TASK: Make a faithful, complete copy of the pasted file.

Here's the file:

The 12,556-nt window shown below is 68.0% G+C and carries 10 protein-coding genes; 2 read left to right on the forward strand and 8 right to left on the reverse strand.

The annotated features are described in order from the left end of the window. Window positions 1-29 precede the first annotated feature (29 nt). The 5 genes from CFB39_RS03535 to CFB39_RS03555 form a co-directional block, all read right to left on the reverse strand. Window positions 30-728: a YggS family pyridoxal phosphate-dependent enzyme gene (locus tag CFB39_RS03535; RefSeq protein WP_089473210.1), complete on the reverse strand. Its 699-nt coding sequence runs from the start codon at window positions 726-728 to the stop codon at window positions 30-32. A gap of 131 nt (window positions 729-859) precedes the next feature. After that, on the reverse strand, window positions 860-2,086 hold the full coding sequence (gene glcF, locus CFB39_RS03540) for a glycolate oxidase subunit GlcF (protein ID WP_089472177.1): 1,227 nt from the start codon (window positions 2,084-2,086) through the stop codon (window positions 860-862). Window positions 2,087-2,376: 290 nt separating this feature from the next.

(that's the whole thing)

The 12,556-nt window shown below is 68.0% G+C and carries 10 protein-coding genes; 2 read left to right on the forward strand and 8 right to left on the reverse strand.

The annotated features are described in order from the left end of the window. Window positions 1-29 precede the first annotated feature (29 nt). The 5 genes from CFB39_RS03535 to CFB39_RS03555 form a co-directional block, all read right to left on the reverse strand. Window positions 30-728: a YggS family pyridoxal phosphate-dependent enzyme gene (locus tag CFB39_RS03535; RefSeq protein WP_089473210.1), complete on the reverse strand. Its 699-nt coding sequence runs from the start codon at window positions 726-728 to the stop codon at window positions 30-32. A gap of 131 nt (window positions 729-859) precedes the next feature. After that, on the reverse strand, window positions 860-2,086 hold the full coding sequence (gene glcF, locus CFB39_RS03540) for a glycolate oxidase subunit GlcF (protein ID WP_089472177.1): 1,227 nt from the start codon (window positions 2,084-2,086) through the stop codon (window positions 860-862). Window positions 2,087-2,376: 290 nt separating this feature from the next.